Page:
May 28, 2001 |
The U.S. government outsold Amazon.com online last year, with most of the $3.6 billion in Web-generated revenue to federal sites coming from cyber sales of savings bonds and other securities, according to a new study. The federal government operates 164 Web sites that offer to the public such products and services as wild mustangs, oil-drilling leases, a mothballed Coast Guard cutter, and fancy sports cars confiscated in drug busts, according to the authors of the study. Amazon.
October 9, 2000 |
At iMedium Inc., a picture on the Internet is worth a million words, a catalog, or several direct-mail letters. The Wayne software company has developed a Web-based technology that other businesses are using to connect with consumers. Just ask the record company that launched Radiohead's latest compact disc how it works. Three weeks before the Sept. 18 release of the alternative rock band's Kid A CD, Capitol Records streamed the entire recording onto its Web site for all to hear.
August 29, 2000 |
SOFTWARE GIANT Microsoft Corp. and top on-line retailer Amazon.com Inc. yesterday announced they are teaming up to sell digital books, entering what an industry expert called uncharted terrain. "It's not clear when and how this will pay off," said Peter Fader, professor of marketing at the Wharton School of the University of Pennsylvania. "The natural analogy is to look at the music industry, and the difficult time that digital and nondigital firms are having trying to figure out how to manage it. " Under the agreement, Amazon would use a customized version of Microsoft's Reader software for downloading and displaying text on a personal computer or handheld device, the companies said.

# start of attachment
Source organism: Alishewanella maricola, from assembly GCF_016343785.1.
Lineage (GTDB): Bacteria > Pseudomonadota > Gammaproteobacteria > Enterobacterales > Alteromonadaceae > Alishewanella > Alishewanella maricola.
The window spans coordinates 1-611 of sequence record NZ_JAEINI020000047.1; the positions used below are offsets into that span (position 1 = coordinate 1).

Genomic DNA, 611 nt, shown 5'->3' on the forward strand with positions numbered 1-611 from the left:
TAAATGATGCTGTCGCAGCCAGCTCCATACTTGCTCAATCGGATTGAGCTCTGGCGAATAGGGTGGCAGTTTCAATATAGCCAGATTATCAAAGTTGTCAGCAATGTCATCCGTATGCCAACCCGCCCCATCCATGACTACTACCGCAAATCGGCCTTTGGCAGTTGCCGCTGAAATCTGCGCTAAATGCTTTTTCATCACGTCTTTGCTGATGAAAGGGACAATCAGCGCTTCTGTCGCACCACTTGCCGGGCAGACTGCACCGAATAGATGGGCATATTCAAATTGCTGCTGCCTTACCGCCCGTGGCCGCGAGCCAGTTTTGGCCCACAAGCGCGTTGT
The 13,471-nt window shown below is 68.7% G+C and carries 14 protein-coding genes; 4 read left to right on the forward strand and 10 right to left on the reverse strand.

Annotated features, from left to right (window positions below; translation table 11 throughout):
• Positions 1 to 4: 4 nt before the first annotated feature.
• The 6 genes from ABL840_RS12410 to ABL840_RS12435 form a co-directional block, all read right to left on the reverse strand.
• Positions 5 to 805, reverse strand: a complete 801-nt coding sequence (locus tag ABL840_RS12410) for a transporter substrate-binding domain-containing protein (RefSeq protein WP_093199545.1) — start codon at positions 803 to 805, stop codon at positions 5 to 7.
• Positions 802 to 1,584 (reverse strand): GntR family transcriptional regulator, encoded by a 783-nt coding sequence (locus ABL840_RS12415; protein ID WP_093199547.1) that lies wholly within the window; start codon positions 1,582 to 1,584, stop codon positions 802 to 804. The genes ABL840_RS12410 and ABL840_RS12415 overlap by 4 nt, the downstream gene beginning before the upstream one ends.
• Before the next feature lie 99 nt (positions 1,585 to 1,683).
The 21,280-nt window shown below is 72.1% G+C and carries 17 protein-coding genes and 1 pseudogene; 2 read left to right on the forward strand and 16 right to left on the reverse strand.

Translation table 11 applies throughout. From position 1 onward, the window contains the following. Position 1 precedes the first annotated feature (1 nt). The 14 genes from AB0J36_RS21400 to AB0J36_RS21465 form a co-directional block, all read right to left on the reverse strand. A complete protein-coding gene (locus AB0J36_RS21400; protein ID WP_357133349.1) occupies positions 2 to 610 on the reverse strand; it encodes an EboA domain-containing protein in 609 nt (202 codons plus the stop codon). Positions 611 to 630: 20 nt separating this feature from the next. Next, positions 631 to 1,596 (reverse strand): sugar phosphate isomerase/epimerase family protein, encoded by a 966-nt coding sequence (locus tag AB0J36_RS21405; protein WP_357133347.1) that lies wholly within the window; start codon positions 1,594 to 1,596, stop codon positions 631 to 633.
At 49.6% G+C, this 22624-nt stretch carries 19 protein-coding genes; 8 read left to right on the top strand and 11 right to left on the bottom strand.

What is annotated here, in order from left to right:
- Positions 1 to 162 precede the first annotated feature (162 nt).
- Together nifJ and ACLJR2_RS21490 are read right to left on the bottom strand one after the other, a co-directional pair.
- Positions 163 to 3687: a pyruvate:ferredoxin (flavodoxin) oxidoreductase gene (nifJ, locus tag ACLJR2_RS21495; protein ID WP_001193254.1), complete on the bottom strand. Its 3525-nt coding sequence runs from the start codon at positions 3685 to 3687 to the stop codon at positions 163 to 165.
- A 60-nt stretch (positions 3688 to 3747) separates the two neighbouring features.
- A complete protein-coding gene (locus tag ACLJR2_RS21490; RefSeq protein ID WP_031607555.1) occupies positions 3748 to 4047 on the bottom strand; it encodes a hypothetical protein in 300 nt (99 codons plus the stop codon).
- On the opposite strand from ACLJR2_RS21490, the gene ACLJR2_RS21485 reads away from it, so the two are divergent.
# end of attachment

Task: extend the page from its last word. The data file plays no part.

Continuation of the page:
August 29, 2000 |
Margie Tannenbaum keeps a pile of free paperbacks, three green lawn chairs, and a knee-high evergreen tree outside her used-book store on East High Street to goad the skeptics. The downtown, she said, is on its way back. Opened just two months ago with fewer than 2,000 books, Tannenbaum's Evergreen Bookstore has doubled its inventory, increased sales, and, most important, staked its claim as a pioneer in the borough's quest to infuse new life into its dilapidated downtown.
July 26, 2000 |
In a blow to Amazon.com Inc., the online retailer's president, Joseph Galli, said yesterday that he would join VerticalNet Inc., of Horsham, as president and chief executive officer. Galli, 42, will replace Mark Walsh, who will become VerticalNet's chairman. The changes will be effective tomorrow. The news stirred massive speculation as to why Galli, who joined Amazon from Black & Decker Corp. just 13 months ago, would leave for VerticalNet. Questions also focused on why Walsh, who has been VerticalNet's chief executive for three years, would give up that post.
July 6, 2000 |